• Prompt students to speak from a point of experience as a composer in that medium, talking about the rhetorical decisions they made as well as offering advice to other creators in that medium.

Whatever your vision for the project, consider the following questions to help you focus your approach to Inquiry 4:

  • What do you hope your students learn through this experience?
  • What rhetorical moves do you hope students will enact?
  • What rhetorical knowledge do you expect to transfer from previous inquiries?
  • What skills do you hope students will take with them to future writing and rhetorical situations?

Teaching with Video (Digital Pedagogy Fair–Jon and Jason)

Making use of video editors can open discussions about rhetorical affordances and constraints of media. Click on this Prezi, Affordances of Video in the ENG 111 Classroom, for some of Jon Bradshaw’s explorations with the medium. All examples here are produced with combinations of iMovie and Audacity, though other video editors can create similar products.

Also, check out Jason Palmeri’s Designing/Assessing Video Composing Assignments for heuristics, curricular materials, sample student videos, and resources for incorporating video composition into your own pedagogy!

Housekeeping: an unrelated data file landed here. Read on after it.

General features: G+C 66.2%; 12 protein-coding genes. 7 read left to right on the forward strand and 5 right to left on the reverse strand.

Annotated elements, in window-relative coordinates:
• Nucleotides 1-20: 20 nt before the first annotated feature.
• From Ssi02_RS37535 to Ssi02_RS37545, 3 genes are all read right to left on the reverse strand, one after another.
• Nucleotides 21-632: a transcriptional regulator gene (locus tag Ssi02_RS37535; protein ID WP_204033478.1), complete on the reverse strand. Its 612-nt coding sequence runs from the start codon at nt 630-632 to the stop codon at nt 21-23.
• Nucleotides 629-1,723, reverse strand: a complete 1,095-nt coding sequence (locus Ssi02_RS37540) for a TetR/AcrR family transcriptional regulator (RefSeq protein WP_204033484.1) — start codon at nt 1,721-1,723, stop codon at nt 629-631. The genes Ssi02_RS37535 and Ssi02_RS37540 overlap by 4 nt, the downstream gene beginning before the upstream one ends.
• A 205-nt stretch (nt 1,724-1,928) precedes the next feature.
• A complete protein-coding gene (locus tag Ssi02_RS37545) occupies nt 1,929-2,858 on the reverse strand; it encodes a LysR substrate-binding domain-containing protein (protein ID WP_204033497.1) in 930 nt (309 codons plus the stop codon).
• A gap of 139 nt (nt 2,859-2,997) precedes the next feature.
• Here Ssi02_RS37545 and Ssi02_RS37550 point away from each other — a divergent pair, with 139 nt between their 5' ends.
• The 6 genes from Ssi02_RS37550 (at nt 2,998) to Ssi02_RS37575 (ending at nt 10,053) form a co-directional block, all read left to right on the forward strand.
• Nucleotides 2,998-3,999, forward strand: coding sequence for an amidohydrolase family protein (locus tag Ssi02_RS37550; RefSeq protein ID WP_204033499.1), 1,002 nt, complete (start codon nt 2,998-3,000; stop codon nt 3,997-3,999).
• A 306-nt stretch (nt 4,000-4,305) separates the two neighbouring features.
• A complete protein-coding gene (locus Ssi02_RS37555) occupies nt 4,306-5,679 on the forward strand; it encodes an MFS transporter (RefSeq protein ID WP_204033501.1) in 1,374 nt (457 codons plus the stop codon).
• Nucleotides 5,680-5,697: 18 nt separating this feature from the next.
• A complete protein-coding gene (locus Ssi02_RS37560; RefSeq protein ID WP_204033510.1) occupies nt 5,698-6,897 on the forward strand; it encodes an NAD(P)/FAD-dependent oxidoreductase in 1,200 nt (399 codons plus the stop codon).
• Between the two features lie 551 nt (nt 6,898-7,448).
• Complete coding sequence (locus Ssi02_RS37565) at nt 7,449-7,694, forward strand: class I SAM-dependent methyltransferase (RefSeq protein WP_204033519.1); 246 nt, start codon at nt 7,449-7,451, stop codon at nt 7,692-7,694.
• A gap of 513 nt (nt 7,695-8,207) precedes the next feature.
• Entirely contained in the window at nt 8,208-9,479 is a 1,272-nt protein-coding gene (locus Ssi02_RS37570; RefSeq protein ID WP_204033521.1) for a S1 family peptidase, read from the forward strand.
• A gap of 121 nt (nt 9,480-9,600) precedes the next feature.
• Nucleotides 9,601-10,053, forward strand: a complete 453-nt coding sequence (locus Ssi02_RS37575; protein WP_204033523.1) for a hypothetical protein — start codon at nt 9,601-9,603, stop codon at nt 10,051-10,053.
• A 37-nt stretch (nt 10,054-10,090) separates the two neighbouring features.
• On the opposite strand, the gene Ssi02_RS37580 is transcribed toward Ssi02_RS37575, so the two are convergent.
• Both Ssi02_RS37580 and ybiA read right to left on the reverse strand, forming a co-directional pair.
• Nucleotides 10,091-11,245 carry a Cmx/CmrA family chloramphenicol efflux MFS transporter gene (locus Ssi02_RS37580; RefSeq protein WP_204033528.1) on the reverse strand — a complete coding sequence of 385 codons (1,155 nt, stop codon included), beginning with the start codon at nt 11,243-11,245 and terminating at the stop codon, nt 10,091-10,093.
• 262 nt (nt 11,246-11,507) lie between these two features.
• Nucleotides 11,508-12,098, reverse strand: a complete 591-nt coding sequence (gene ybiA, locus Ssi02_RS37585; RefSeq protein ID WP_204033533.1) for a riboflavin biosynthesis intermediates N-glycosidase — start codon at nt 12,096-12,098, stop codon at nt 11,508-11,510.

Finally, we will be demo-ing a new online video editor,  We Video. Wevideo works entirely within your web browser and it also integrates with google drive. Wevideo has much of the same functionality as iMovie (including multiple audio tracks and many useful effects). When you finish editing, you can export your video to youtube or your own computer. The free version limits you to exporting only 15 minutes of video a month with a small “We Video” logo. The inexpensive pay version allows for exporting longer, higher quality video without the logo. While we are still testing wevideo, we think it could be a great alternative to moviemaker for PC users (or for collaborative groups). Solo author mac users will still likely prefer imovie.

Teaching with Wix (Digital Pedagogy Fair- Leigh)

Wix, a free web publishing software, helps writers create great-looking Flash websites. Although it can have a bit of a learning curve, I’ve found students generally enjoy working with it (customizing templates rather than starting from scratch is a good option for overwhelmed students, too). Although Wix can have many applications in the composition classroom, here I’ve included two different assignments for our 111 curriculum that ask students to compose in this space:



Follow

Get every new post delivered to your Inbox.